Sunday night, NASA’s Curiosity rover completed a ridiculously complicated landing sequence to safely grace the surface of Mars, where it is now beaming back exciting images and other data. I feel like this is a good time to thank our federal government for one of its few entities that I really enjoy – the National Aeronautics and Space Administration.
I want to start out by admitting that I just really like space exploration, whether the funding is coming from the government or private investors and customers. Space is so huge, and we’ve been coming up with better ways to look at it since Galileo, but we’ve only actually been sending stuff into it for a few decades! I think it’s really cool when we learn more about what’s out there; I was excited as a young boy when Pathfinder hit Mars in 1997, and I was just as excited as a young man when Curiosity landed last weekend. So I’m a little biased for NASA.
There are plenty of popular arguments that NASA’s work is a public good, from all the trickle-down technologies to the inspiration NASA brings to the next generation of scientists and engineers. There are plenty of counterarguments that NASA’s role in various technologies is exaggerated or that we would have discovered those things eventually and maybe even cheaper, too, but it’s impossible to know one way or the other. At the very least it seems pretty clear to me that NASA helped realize a lot of technologies much sooner than we would have had otherwise.
But I also take a simpler view. Planet Earth has limited resources. All of our economic discussions involve the allocation of these scarce resources. Space is virtually infinite, and has potentially unlimited resources. The more we explore it and learn about it, the more we can try to use it to bring us things we need more of on Earth. (Like minerals and energy. We can’t feed a growing population? What if we learn how to grow food in space? We finally run out of oil? What if we can set up millions of miles of solar panels in space? Etc. Etc.) The more we explore it and learn about it, the more we can try to use it to get rid of things we want less of on Earth (Like pollution and trash. What if carbon dioxide really is killing our planet? What if we figure out a way to launch a bunch of it out of our solar system? Etc. Etc. ) There is unimaginable potential for outer space to improve our standard of living right here on Earth, and you don’t even have to care about colonizing other planets or looking for aliens to be excited about this.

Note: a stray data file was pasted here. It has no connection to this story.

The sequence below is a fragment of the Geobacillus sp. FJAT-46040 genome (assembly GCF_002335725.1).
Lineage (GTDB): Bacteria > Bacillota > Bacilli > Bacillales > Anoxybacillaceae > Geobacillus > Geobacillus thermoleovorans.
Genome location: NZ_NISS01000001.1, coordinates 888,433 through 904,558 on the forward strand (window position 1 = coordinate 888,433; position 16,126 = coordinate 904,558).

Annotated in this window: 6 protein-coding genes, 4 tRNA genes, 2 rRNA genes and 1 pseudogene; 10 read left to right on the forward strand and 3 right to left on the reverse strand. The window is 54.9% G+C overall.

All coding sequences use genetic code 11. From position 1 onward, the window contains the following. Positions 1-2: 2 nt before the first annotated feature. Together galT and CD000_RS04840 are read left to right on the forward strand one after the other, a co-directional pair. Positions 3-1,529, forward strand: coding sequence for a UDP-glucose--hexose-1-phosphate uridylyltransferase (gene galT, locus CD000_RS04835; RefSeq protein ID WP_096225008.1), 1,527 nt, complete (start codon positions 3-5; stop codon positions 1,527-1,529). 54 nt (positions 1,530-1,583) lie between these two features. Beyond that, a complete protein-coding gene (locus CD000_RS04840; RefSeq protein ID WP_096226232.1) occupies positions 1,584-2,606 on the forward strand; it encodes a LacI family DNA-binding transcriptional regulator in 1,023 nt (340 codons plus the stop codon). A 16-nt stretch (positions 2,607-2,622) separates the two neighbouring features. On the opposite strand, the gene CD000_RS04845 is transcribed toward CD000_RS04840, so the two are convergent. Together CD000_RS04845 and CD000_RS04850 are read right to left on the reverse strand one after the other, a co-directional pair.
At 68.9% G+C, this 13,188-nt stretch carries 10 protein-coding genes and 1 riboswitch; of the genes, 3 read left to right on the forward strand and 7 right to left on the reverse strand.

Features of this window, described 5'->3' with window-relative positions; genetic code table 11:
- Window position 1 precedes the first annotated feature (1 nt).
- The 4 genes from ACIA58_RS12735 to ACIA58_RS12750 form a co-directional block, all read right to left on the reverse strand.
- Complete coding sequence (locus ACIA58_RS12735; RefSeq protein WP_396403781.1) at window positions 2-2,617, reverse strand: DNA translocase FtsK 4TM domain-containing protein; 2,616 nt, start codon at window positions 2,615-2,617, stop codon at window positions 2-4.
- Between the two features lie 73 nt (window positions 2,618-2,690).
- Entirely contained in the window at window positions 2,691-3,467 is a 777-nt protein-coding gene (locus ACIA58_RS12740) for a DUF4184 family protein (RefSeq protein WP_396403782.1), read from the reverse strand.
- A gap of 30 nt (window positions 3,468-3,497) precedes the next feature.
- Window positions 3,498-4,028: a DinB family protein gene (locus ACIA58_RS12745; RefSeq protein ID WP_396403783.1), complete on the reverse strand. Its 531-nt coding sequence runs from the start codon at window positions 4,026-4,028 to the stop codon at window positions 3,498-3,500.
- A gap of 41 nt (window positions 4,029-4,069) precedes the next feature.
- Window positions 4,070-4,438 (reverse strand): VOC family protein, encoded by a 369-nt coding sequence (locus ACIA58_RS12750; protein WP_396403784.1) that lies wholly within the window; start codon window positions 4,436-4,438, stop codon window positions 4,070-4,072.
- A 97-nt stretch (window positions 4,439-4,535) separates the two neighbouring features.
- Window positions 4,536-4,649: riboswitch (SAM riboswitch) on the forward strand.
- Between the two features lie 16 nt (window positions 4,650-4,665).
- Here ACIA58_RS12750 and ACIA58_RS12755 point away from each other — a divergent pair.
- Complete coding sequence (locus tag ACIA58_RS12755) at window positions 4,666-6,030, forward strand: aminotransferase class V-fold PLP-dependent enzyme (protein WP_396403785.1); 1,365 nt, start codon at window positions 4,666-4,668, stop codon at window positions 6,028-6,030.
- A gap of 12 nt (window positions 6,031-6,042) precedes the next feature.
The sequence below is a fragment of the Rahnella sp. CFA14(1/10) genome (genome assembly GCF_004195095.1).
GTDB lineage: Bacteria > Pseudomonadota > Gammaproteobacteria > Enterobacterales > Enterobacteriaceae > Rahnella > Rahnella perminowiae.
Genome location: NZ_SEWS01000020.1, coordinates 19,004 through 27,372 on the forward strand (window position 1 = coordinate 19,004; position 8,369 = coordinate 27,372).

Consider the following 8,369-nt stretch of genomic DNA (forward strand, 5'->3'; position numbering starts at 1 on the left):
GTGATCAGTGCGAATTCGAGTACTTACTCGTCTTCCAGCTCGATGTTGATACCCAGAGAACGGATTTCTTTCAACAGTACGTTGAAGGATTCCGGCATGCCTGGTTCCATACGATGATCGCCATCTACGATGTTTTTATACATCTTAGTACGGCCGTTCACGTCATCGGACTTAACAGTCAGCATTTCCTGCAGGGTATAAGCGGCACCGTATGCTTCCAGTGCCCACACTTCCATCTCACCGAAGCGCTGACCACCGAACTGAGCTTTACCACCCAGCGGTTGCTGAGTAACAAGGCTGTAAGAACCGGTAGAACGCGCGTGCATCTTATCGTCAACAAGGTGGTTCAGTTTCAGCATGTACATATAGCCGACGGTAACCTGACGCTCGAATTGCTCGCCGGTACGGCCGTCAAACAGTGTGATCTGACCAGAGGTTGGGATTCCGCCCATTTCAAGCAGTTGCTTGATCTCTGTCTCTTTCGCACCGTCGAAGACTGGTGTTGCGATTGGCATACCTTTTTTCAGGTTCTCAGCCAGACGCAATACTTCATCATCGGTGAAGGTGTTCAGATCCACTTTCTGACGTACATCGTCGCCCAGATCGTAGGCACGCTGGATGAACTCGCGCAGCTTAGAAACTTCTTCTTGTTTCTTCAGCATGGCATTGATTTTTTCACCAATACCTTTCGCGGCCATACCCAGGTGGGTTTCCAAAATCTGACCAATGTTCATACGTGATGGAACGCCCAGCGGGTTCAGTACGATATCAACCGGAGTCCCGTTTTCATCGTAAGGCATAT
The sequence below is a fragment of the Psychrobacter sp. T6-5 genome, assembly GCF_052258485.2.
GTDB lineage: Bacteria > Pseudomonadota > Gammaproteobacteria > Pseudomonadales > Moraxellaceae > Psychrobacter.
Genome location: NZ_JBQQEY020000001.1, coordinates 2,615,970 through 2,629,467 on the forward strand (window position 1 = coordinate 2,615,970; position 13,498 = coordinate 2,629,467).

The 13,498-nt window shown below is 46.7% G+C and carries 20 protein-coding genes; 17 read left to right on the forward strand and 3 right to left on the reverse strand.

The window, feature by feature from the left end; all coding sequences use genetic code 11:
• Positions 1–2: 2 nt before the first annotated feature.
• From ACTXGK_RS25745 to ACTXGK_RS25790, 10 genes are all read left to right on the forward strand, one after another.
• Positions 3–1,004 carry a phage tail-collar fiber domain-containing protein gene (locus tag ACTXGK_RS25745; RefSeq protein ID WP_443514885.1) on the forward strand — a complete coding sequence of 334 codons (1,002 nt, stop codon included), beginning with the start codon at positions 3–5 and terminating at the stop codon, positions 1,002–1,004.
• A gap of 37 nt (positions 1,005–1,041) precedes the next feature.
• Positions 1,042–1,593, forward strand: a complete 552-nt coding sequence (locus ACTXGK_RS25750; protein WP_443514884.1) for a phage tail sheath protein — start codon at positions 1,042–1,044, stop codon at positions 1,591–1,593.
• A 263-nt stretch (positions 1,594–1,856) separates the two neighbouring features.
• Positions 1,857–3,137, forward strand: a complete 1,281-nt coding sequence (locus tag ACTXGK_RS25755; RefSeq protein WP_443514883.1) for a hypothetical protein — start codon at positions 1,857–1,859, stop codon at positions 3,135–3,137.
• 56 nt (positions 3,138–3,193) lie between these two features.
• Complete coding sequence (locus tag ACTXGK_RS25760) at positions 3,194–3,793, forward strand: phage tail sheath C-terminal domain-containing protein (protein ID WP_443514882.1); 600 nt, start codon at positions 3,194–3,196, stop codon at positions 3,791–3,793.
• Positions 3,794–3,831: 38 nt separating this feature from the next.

Everything NASA learns about outer space brings us closer to the enormous potential of outer space. Already Curiosity’s trip has taught us more about the radiation from solar flares that future astronauts can expect to face. As we go forward I fully expect the private sector to go faster and farther than NASA ever will, but they are launching from NASA’s tall shoulders. I almost expect Elon Musk to beat NASA to the first Mars manned mission, but he will be taking advantage of all the information already gathered by NASA’s orbiters and rovers over the last couple of decades.
Besides discovering lots of cool things, NASA doesn’t come with some of the downsides that plague a lot of government agencies. NASA doesn’t come up with new ways to invade your privacy or new regulations that inhibit businesses and consumers. And while a lot of government work is inefficient and incompetent, Curiosity’s complex landing sequence unfolded perfectly. Sure, the rover came in over budget, like many government and business projects, and NASA has had notable failures as well, but this was an impressive example of NASA being innovative and successfully sending cool stuff into space to do cool things.
Now outer space is infinite, or infinite enough that we could expend our entire GDP exploring it if we wanted. Even if NASA’s discoveries are a public good, that doesn’t justify unlimited spending or imply that the current levels aren’t too high when we consider the opportunity cost of other priorities and our overall budget’s woefully overextended state. In fact I don’t think I would support increasing NASA’s budget ceteris paribus, (though I would be happy to, say, replace the TSA with more NASA dollars). But regardless of what NASA does or should do in the future, I’m glad they’ve advanced far enough that the maturing private sector can pick up from here and go even farther.
Maybe SpaceX will get people to Mars before NASA does. Maybe SpaceX will get people to Mars cheaper than NASA does. But until that day comes, I’m going to eat up every image and video clip Curiosity sends back to Earth. So thank you, government, for NASA.
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